Around the same age, I used to watch Benny Hill chase women around the woods while goofy music played in the background (he never actually caught one). That would obviously be verboten in 2020. Then there was All in the Family, where characters routinely used racial and ethnic slurs. It was meant to be ironic, but many Americans actually looked up to Archie Bunker. They thought he was like them. Others learned how preposterous bigotry actually looks. The show provoked discussion, debate, soul-searching, plus, it was hilarious. Now the show would be cancelled immediately the first time Archie called his son-in-law a “Pollack meathead”.

Then there is the hilarious scene in Woody Allen’s Annie Hall involving a split-screen. On one side is the portrayal of a stuffy-WASP family having dinner and on the other is the course, freewheeling dinner at a Jewish home in the Bronx. Is the contrast funny and thought-provoking and revealing? Absolutely. But does it also play on, and even exaggerate ethnic stereotypes? Undeniably. And it’s use of stereotypes joins the comedy of Lenny Bruce, George Carlin, Richard Pryor and many other legends whose comedy would be unacceptable now.

When I shared my concerns about the Elon Musk story on Twitter, someone far more “woke” than most of us could ever hope to be (at least, that’s what it said in his twitter bio) educated me that comedy which plays on stereotypes or makes fun of groups of people is “not constructive”. To me, this captures the issue perfectly. Comedy is not supposed to be “constructive”. Can you imagine how tedious and unfunny comedy that set out to be constructive would be?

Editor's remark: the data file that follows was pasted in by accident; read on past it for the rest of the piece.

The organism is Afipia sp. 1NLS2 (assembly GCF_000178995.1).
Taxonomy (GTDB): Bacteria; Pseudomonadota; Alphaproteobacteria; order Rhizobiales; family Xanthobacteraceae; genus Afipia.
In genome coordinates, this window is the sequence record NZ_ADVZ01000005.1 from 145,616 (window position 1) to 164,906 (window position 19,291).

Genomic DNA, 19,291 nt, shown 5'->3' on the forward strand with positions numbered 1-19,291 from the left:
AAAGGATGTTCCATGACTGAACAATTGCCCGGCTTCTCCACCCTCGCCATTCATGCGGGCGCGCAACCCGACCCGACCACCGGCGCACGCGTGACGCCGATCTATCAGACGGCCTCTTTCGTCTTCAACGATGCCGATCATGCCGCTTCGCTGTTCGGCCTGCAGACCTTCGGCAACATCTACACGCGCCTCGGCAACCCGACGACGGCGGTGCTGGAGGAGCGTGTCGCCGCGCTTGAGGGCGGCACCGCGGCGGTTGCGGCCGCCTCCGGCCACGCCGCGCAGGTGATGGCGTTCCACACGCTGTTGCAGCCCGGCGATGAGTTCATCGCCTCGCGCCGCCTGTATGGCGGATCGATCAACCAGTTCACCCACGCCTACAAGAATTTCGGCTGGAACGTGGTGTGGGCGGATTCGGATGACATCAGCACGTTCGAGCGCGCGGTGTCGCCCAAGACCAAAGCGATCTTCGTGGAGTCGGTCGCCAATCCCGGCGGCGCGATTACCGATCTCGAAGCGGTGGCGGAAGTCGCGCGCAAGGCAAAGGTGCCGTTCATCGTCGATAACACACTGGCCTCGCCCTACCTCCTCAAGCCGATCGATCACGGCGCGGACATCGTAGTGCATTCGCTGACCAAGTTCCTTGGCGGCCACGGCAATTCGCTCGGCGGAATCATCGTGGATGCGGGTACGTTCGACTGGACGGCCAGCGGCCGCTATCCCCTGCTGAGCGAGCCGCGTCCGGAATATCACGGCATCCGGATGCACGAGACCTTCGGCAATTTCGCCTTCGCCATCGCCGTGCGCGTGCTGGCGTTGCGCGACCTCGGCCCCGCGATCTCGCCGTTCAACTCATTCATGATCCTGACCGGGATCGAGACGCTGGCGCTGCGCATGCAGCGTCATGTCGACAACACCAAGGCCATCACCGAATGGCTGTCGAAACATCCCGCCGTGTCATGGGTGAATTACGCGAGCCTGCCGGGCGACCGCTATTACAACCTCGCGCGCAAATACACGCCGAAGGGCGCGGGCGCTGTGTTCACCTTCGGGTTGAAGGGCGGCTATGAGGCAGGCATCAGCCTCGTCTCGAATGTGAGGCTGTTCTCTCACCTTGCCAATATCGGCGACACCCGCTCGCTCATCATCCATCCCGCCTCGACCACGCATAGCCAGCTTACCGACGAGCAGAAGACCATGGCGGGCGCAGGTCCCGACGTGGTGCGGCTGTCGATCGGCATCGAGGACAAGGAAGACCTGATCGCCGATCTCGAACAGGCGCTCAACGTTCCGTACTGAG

I used to be a comedian. I performed stand-up and improv comedy at clubs and theaters for many years in my 20s and 30s, as well doing the occasional stand-up routine at political events. I even performed at the Pennsylvania Press’s Gridiron Dinner for about ten years. I also wrote jokes for others, including some extremely famous people (no, not the Pope. But close!). I never was offered a sit-com, so how good could I have been? Although, I still think I would have made an excellent “wacky neighbor”.

Since I don’t currently make my living as a comic, and thus, there is nothing to cancel me from, I feel liberated to articulate what I think comedy should be:

First and foremost, comedy should be funny. In fact, that’s sort of baked into the definition. There are only a few concepts that our brain finds funny. These include exaggeration, linking together seemingly disparate things, sudden surprise, sudden reversal, traits in others that make us feel superior, and tripping on a banana peel. That banana peel thing is pure comedy gold and can’t fail. But whatever form of comedy you use, the one key ingredient is recognition. There has to be something in our brain for a joke to latch on to. This is why jokes about the details of string theory usually don’t go over that great.